Note: this is a simplified answer, aimed at the level of the question. It isn't technically precise, but concepts like "below" are probably much easier to visualise than more exact terminology.
The answer by Javier is correct, but some elaboration might help.
When we discuss ordinary isolated astronomical objects like planets, stars, neutron stars, and black holes, the intensity of the gravitational force is governed by two things: how much mass there is, "below" you, and how far from the "centre" you are.
How much mass "below" you
Using fairly ordinary calculus, we can show that if we have a spherically symmetrical mass (which roughly describes any planet, star or black hole), then the only gravity you experience from it, comes from the mass "below" you.
Example: the earth is a sphere about 8000 miles radius.
- If you stand on the surface, you feel the force of gravity from the entire earth's mass, at a distance of 8000 miles from its centre.
- But if we could go 2000 miles down, you would experience the force of gravity for a sphere with the mass of only the inner 6000 miles of the earth, not the whole 8000 miles, which would be weaker. The outer 2000 miles wouldn't have any gravitational effect overall, either plus or minus.
- But.... at 2000 miles down, you would also be much closer to the centre of the earth as well, and this would also make the force of gravity stronger, somewhat counteracting the reduced mass.
How close to the "centre" you are:
The closer you get to a mass, the more intense the force of gravity from it.
One exception is the example above - if being closer also means being inside it, then in effect, there will be less mass to act on you.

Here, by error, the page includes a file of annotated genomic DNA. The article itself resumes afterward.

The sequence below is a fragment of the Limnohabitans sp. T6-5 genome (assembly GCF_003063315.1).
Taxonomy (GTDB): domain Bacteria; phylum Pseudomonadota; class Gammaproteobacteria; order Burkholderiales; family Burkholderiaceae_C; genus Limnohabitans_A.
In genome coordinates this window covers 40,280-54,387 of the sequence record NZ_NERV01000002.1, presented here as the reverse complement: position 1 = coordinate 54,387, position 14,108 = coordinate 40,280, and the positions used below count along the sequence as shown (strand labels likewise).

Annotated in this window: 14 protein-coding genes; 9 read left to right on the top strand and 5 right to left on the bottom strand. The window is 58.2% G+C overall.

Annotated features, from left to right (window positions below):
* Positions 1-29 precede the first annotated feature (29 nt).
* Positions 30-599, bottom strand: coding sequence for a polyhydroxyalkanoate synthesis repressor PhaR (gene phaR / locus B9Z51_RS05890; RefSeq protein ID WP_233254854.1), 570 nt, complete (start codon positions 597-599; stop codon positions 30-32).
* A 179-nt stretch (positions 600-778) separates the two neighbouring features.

Your question: star vs. black hole:
Imagine the sun, compared to a black hole with the sun's mass. In this case you aren't "inside", so the only things affecting how intense gravity is, are the mass - which is the same - and the distance from the "centre".
The sun has a radius of 700,000 km. The black hole has a radius of 3km. They both have the same mass "below" them. The intensity of the gravitational field is proportional to the square of the distance.
Because the mass "below" is the same, but the distance is 233,000 x less, gravity is 233,000^2 = 55 billion times stronger at the 3km "boundary" of the black hole. (3km is the closest anything can get to the black hole without being "lost" to us within it)
That 55 billion times stronger gravity is why light is much easier to see bending round the edge of a black hole than the edge of the sun. It's also why any closer and light can't escape a black hole, while it can escape the sun.
But the effect exists for both of them. Using very careful measurement, we can see the mass of the sun also bending light, and warping spacetime. It's just that the effect is so small it would be very hard to detect with the naked eye.